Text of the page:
“What if I stole your shoe, Miss Lola?” Mason asked me, eyes twinkling but almost afraid. His mother, I remembered later, spends more money on her shoes than she does on the whole of her children. “I suppose,” I told him, “that then I would have a very naked foot! And some confused toes.” He smiled lopsidedly and ran off cradling it like a baby.The other children looked around, waited. “Is the shoe really gone?” they whispered. They looked at my foot. “It really is gone.” They waited a second more. “We have to get him!”
This entertained them, to the mystery of the other teachers, for fifteen minutes – which is something, in preschool time. The shoe was finally returned with great ceremony, looking like it was atop a funeral pyre (I did not make the simile aloud).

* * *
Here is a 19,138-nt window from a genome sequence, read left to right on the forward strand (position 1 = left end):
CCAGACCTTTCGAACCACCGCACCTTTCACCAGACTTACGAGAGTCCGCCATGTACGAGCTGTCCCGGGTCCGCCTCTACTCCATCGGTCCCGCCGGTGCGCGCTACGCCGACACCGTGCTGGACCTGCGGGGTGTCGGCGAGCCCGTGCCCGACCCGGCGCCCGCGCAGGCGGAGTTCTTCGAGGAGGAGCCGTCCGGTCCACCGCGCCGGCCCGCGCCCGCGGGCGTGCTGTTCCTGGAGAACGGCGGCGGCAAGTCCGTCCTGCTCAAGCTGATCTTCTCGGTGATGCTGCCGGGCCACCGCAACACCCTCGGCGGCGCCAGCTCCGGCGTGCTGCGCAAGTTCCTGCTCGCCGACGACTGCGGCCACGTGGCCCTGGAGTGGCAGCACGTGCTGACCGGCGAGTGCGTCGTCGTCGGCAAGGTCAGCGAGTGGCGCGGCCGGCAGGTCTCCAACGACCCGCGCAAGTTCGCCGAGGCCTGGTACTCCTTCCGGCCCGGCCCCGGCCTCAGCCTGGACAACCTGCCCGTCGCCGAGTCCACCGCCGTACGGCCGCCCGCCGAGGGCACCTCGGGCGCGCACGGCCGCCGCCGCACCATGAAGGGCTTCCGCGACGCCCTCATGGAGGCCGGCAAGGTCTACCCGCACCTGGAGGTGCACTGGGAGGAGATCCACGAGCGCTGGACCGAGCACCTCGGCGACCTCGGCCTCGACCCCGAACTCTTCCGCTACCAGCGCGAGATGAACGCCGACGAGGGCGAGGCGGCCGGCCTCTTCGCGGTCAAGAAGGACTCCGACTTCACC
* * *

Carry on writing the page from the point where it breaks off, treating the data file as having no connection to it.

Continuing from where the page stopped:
Before the other teachers could phrase the question the director sprang to my defense. “Don’t question Lola’s methods.” she said without looking up from the attendance sheets. “At the end of the day they’ll scream not to go home. And they’ll do their homework better.”
Sometimes it’s the smallest validations, and I grin like the Cheshire Cat.